Peacock

Geoffrey Hill is dead, and still, now, as I read his words,
his voice keeps crossing over. And a woman at a nearby

table says to her companion, I am so many people these days—
mother, child, whore—I feel exhausted. And as she laughs,

her unlit cigarette keeps making little circles, and the other
woman listens. I want to say, I know the feeling, when I know

I cannot. I want to break through unspoken boundaries.
I cannot write of Nobody, says Hill. No one to narrate this.

But then his writing, with all its ferocity and plumage, turns
from an image of the self as a peacock to praise the bird’s

bare corrosive scream. I cannot speak for no one. I try.
Some laughter belies the cutlery inside it. But what I see

in the author’s portrait is his namesake, a rock, withholding
and thereby held. What I hear is a woman and her broken

English, the many selves lonely for the one who talks of them.
Her companion says, yes. The unlit cigarette rises and falls.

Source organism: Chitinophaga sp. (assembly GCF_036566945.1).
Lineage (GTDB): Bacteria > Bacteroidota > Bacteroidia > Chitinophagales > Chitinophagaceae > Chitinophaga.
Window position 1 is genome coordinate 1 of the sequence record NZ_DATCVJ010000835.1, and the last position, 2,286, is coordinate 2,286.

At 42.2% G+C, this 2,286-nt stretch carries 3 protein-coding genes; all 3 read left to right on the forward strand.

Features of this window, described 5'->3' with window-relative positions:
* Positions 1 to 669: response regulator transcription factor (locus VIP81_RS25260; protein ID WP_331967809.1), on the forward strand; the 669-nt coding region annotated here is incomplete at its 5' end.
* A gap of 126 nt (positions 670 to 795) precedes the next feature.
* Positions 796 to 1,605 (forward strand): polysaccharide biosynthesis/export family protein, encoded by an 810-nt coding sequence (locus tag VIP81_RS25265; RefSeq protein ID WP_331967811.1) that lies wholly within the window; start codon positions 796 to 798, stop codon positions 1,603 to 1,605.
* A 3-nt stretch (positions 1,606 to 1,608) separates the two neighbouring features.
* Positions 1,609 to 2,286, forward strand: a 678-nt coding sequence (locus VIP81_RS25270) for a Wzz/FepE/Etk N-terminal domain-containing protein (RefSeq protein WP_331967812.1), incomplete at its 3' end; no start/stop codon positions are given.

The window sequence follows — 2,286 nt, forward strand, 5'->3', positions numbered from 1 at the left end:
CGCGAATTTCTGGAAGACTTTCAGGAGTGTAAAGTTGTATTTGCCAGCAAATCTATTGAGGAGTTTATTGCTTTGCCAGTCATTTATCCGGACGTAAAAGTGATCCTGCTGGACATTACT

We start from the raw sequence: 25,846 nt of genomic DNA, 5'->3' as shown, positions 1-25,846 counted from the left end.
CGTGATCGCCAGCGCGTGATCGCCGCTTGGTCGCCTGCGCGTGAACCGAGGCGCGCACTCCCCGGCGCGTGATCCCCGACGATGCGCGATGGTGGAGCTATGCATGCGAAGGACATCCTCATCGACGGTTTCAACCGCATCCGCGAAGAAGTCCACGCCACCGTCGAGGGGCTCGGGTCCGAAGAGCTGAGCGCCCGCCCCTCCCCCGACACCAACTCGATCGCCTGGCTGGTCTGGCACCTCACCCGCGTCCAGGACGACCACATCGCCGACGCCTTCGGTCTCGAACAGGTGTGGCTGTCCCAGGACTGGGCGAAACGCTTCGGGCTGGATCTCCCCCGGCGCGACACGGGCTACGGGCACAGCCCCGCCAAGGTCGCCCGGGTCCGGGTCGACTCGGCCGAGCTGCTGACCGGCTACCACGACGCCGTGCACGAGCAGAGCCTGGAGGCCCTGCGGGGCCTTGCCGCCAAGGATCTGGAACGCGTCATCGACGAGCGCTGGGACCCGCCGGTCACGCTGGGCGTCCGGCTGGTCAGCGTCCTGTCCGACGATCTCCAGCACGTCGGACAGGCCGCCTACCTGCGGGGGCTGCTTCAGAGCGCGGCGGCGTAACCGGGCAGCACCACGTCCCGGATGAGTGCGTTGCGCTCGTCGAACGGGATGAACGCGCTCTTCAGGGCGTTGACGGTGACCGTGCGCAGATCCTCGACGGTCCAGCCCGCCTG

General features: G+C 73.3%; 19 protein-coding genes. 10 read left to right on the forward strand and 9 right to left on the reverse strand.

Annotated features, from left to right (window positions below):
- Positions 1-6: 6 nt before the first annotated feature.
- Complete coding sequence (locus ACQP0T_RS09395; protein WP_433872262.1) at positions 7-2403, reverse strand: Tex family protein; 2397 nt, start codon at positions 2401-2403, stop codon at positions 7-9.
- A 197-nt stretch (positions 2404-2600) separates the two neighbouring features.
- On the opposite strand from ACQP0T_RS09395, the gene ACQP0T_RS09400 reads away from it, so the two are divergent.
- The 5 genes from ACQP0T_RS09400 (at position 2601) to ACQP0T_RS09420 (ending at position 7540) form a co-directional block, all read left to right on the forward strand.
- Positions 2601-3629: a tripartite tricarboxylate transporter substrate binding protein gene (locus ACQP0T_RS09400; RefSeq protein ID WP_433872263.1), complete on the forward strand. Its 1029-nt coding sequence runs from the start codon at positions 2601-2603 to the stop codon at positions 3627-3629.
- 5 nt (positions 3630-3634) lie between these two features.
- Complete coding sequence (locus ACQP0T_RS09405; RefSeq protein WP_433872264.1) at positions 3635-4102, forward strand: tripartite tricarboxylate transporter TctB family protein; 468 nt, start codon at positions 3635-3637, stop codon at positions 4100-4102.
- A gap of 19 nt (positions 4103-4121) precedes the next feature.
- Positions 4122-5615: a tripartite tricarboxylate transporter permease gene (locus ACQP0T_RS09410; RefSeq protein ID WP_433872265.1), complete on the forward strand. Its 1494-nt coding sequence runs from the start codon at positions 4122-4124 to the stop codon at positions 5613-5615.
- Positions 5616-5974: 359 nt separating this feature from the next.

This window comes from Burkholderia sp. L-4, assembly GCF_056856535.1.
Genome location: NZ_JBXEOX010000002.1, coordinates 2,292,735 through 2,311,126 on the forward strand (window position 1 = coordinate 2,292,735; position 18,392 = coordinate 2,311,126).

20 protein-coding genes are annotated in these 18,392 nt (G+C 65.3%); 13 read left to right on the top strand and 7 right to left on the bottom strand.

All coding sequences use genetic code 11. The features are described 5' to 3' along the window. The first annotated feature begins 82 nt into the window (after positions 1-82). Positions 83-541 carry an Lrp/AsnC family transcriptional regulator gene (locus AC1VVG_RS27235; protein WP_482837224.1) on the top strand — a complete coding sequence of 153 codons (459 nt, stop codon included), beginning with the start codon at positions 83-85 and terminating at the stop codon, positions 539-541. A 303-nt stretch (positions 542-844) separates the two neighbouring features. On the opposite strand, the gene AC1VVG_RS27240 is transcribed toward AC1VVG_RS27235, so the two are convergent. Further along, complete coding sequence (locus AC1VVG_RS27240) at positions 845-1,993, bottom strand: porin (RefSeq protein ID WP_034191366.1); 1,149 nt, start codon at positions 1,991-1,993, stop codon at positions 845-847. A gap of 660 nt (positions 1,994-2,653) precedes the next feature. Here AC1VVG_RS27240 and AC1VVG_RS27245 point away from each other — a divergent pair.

And as I bow my head, I read a little deeper. Names live alone
their separate lives, says Hill. Yes, I say. And softer still, yes, yes.

Bruce Bond

Bruce Bond

Bruce Bond is the author of twenty-three books including, most recently, Immanent Distance: Poetry and the Metaphysics of the Near at Hand (U of MI, 2015), Black Anthem (Tampa Review Prize, U of Tampa, 2016), Gold Bee (Helen C. Smith Award, Crab Orchard Award, Southern Illinois University Press, 2016), Sacrum (Four Way Books, 2017), Blackout Starlight: New and Selected Poems 1997-2015 (L.E. Phillabaum Award, LSU, 2017), Rise and Fall of the Lesser Sun Gods (Elixir Book Prize, Elixir Press, 2018), Dear Reader (Free Verse Editions, 2018), and Frankenstein’s Children (Lost Horse).Presently he is a Regents Professor of English at University of North Texas.
Bruce Bond

Latest posts by Bruce Bond (see all)

Author: Bruce Bond

Bruce Bond is the author of twenty-three books including, most recently, Immanent Distance: Poetry and the Metaphysics of the Near at Hand (U of MI, 2015), Black Anthem (Tampa Review Prize, U of Tampa, 2016), Gold Bee (Helen C. Smith Award, Crab Orchard Award, Southern Illinois University Press, 2016), Sacrum (Four Way Books, 2017), Blackout Starlight: New and Selected Poems 1997-2015 (L.E. Phillabaum Award, LSU, 2017), Rise and Fall of the Lesser Sun Gods (Elixir Book Prize, Elixir Press, 2018), Dear Reader (Free Verse Editions, 2018), and Frankenstein’s Children (Lost Horse). Presently he is a Regents Professor of English at University of North Texas.